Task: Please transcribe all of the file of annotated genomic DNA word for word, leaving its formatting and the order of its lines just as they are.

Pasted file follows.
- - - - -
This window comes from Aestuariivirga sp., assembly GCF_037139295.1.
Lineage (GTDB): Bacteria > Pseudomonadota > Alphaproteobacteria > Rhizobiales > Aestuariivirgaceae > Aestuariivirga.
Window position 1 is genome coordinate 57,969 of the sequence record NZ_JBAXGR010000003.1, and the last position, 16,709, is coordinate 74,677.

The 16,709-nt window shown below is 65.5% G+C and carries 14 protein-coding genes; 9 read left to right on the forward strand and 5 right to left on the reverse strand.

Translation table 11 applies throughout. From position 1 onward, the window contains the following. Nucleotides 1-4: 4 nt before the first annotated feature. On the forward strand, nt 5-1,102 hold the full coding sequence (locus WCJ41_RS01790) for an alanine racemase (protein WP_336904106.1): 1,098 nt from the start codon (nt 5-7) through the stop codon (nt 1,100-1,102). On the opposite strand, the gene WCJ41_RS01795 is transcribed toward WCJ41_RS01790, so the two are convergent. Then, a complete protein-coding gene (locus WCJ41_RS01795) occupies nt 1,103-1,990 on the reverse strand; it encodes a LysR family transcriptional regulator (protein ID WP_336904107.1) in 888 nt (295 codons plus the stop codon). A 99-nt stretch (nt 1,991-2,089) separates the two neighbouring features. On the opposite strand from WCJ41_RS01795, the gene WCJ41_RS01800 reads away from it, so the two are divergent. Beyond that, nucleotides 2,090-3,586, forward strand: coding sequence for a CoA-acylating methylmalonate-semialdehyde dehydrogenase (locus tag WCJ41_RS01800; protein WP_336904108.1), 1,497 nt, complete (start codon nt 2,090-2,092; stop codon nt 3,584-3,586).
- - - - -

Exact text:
This window comes from Aestuariivirga sp., assembly GCF_037139295.1.
Lineage (GTDB): Bacteria > Pseudomonadota > Alphaproteobacteria > Rhizobiales > Aestuariivirgaceae > Aestuariivirga.
Window position 1 is genome coordinate 57,969 of the sequence record NZ_JBAXGR010000003.1, and the last position, 16,709, is coordinate 74,677.

The 16,709-nt window shown below is 65.5% G+C and carries 14 protein-coding genes; 9 read left to right on the forward strand and 5 right to left on the reverse strand.

Translation table 11 applies throughout. From position 1 onward, the window contains the following. Nucleotides 1-4: 4 nt before the first annotated feature. On the forward strand, nt 5-1,102 hold the full coding sequence (locus WCJ41_RS01790) for an alanine racemase (protein WP_336904106.1): 1,098 nt from the start codon (nt 5-7) through the stop codon (nt 1,100-1,102). On the opposite strand, the gene WCJ41_RS01795 is transcribed toward WCJ41_RS01790, so the two are convergent. Then, a complete protein-coding gene (locus WCJ41_RS01795) occupies nt 1,103-1,990 on the reverse strand; it encodes a LysR family transcriptional regulator (protein ID WP_336904107.1) in 888 nt (295 codons plus the stop codon). A 99-nt stretch (nt 1,991-2,089) separates the two neighbouring features. On the opposite strand from WCJ41_RS01795, the gene WCJ41_RS01800 reads away from it, so the two are divergent. Beyond that, nucleotides 2,090-3,586, forward strand: coding sequence for a CoA-acylating methylmalonate-semialdehyde dehydrogenase (locus tag WCJ41_RS01800; protein WP_336904108.1), 1,497 nt, complete (start codon nt 2,090-2,092; stop codon nt 3,584-3,586).